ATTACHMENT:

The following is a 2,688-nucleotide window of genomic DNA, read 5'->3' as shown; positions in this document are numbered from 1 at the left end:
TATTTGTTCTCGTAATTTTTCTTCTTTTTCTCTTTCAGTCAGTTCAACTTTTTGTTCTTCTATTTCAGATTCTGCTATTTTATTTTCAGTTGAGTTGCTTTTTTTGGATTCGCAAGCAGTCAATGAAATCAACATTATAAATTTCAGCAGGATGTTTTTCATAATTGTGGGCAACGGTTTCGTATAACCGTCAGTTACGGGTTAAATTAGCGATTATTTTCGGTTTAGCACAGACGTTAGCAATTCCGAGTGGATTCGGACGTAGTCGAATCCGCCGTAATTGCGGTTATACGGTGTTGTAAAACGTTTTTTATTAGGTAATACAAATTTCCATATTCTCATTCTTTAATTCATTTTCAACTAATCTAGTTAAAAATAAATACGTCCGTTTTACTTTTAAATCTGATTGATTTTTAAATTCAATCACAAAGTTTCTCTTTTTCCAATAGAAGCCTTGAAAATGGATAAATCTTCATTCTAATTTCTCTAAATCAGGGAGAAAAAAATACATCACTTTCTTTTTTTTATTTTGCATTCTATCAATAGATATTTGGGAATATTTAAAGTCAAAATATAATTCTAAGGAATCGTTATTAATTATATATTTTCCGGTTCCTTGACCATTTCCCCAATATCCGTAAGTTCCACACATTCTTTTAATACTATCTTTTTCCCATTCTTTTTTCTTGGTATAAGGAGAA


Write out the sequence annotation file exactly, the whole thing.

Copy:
The following is a 2,688-nucleotide window of genomic DNA, read 5'->3' as shown; positions in this document are numbered from 1 at the left end:
TATTTGTTCTCGTAATTTTTCTTCTTTTTCTCTTTCAGTCAGTTCAACTTTTTGTTCTTCTATTTCAGATTCTGCTATTTTATTTTCAGTTGAGTTGCTTTTTTTGGATTCGCAAGCAGTCAATGAAATCAACATTATAAATTTCAGCAGGATGTTTTTCATAATTGTGGGCAACGGTTTCGTATAACCGTCAGTTACGGGTTAAATTAGCGATTATTTTCGGTTTAGCACAGACGTTAGCAATTCCGAGTGGATTCGGACGTAGTCGAATCCGCCGTAATTGCGGTTATACGGTGTTGTAAAACGTTTTTTATTAGGTAATACAAATTTCCATATTCTCATTCTTTAATTCATTTTCAACTAATCTAGTTAAAAATAAATACGTCCGTTTTACTTTTAAATCTGATTGATTTTTAAATTCAATCACAAAGTTTCTCTTTTTCCAATAGAAGCCTTGAAAATGGATAAATCTTCATTCTAATTTCTCTAAATCAGGGAGAAAAAAATACATCACTTTCTTTTTTTTATTTTGCATTCTATCAATAGATATTTGGGAATATTTAAAGTCAAAATATAATTCTAAGGAATCGTTATTAATTATATATTTTCCGGTTCCTTGACCATTTCCCCAATATCCGTAAGTTCCACACATTCTTTTAATACTATCTTTTTCCCATTCTTTTTTCTTGGTATAAGGAGAA